Since the Wharton Global Youth Program launched its annual investment competition in 2012, its mission has persisted: empowering high school students with the knowledge and skills to be financially savvy and professionally exceptional. So, kickstarting our Global Finale weekend each year with a separate Learning Day for our finalists that delivers academic excellence and networking brilliance just makes sense.
‘Making Those Connections’
On April 21, 2023, more than 50 high school students traveled (with teachers and parents) from around the world to convene on the Wharton School campus in Philadelphia for a Friday of fun — leading into a fierce Saturday pitting the top 10 teams against each other for the chance at claiming competition gold, silver and bronze.
For many competitors, Friday’s Learning Day was a welcome distraction; a chance to celebrate their Top 10 status pre-battle and explore the campus and conference halls of a world leader in business education. Students also met some local celebs, including Erika H. James, Wharton’s dean, and, yes, even Ben on the Bench.
Awaiting the start of the day’s agenda on the 8th floor of Jon M. Huntsman Hall, students reaching campus from the U.S., Canada, South Korea and the Czech Republic formed circles to shake hands and swap swag with their competition peers. As always, the students set the high-energy level for the day – and rode it enthusiastically until the scheduled 5 p.m. mocktail reception.
“We’re really excited you’re joining us for a great Learning Day,” said Eli Lesser, executive director of the Wharton Global Youth Program. “One of the amazing things about all the programs we do, including the high school investment competition, is that this is a chance to meet some new people. Whether it is on the college campus you choose to attend, in a graduate program or business deal, you will bump into these people again. Start making those connections.”
Appropriately, Learning Day participants first headed off on a scavenger hunt, forming teams with new friends and getting to know each other over cryptic clues and snapped selfies at each deciphered location. Members of the winning team scored copies of Dean James’s book, The Prepared Leader: Emerge from Any Crisis More Resilient Than Before (Wharton School Press, 2022). Their morning of searching for Wharton landmarks was followed up by a look inside the Wharton experience during a presentation from undergraduates Megha Raman and Ashley Song.
Talking about Business
Learning Day inspired students’ curiosity and critical thinking, with academic talks by Wharton faculty and a robust Q&A exchange with Dean James, who praised the group’s ability to “navigate and work together in teams,” noting it is one of the keys to success in business and life.
Students asked the dean about everything from business trends and risk-taking in a crisis, to Wharton’s undergrad emphasis on academic research and leadership. “I think the notion is that we tell you what you need to know,” said Dr. James, who is also an expert in crisis leadership. “Things are happening and changing so quickly in the world that we’re taking as much information from kids in high school to know what you’re already doing and how you’re being prepared. We’re learning about you [to inform] what we need. For example, as a generation you have a lot of concern for the planet; you care about climate and societal issues. Those were part of the curriculum at business schools before, but knowing we have a generation of young people who want to integrate that kind of knowledge into their business-school experience, we’re modifying our curriculum in those ways.”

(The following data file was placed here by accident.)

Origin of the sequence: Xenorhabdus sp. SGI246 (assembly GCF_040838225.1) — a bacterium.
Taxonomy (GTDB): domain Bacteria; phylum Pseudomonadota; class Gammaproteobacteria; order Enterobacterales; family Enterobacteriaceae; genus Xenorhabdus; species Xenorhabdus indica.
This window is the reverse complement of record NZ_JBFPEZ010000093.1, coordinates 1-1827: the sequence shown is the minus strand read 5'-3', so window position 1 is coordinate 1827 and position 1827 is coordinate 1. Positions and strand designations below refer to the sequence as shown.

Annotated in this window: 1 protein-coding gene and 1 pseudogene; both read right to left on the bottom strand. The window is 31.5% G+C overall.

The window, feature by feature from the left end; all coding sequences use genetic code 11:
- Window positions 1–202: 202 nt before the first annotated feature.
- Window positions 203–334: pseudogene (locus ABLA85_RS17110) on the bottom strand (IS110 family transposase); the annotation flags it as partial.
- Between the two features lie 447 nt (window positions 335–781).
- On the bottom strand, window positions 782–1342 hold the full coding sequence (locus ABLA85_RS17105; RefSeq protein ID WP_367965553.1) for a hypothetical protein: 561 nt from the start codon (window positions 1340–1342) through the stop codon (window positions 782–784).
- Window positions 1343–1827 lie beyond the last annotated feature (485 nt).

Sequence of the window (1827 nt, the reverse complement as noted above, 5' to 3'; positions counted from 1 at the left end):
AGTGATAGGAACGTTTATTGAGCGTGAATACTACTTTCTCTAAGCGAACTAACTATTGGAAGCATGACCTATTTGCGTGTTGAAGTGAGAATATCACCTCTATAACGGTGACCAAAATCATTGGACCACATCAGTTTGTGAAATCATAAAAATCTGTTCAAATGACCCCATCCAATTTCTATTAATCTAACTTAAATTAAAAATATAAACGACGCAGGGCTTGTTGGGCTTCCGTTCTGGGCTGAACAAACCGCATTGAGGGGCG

Serguei Netessine, Wharton’s senior vice dean for innovation and global initiatives, Dhirubhai Ambani professor of innovation and entrepreneurship and professor of operations, information and decisions, introduced students to his research on “Sustainable Energy for the World’s Poorest Countries.”
He pulled from three of his academic papers to address a unifying theme: delivering sustainable energy like solar power to the world’s poor. “I wanted to give you a sense of the type of research we do here at Wharton,” said Dr. Netessine, as he led the group through his co-authored analysis of sustainable-energy generation, use, and challenges in countries like Rwanda and Ghana. A key conclusion: The countries he has studied, while facing varying degrees of poverty, can benefit from (very different) sustainable-energy solutions, potentially with different business models.
Dr. Patti Williams, the Ira A. Lipman associate professor of marketing and vice dean of Wharton Executive Education, discussed her research on brand purpose and building brands that matter. “Every marketer out there is talking about brand purpose these days,” said Dr. Williams, a consumer psychologist who teaches both undergraduates and MBAs at Wharton. “Do they have one? Does it need to be rewritten? What should it be if they’re in the process of doing it? I just had the CMO (Chief Marketing Officer) for JPMorgan Chase in my class. They just rewrote their brand purpose because it’s super important.” Stay tuned for a more detailed overview of Dr. Williams’s talk in the Wharton Global Youth online business journal.
Brian Z., a high school student from Virginia and co-leader of the investment competition team DMV’s Finest, led a Learning Day Instagram takeover of the @WhartonYouth account to share all that he and his peers were discovering.
We caught up with him post-takeover. “The Learning Day was great,” said Brian, who cited engaging with Dean James as his biggest highlight. “We had a lot of space to get to know everyone else and had fun learning about each other and all that Wharton has to offer… Many of us came out of the Learning Day with new friends and ideas and approaches for investing that we hadn’t considered. We are all raving about the experience!”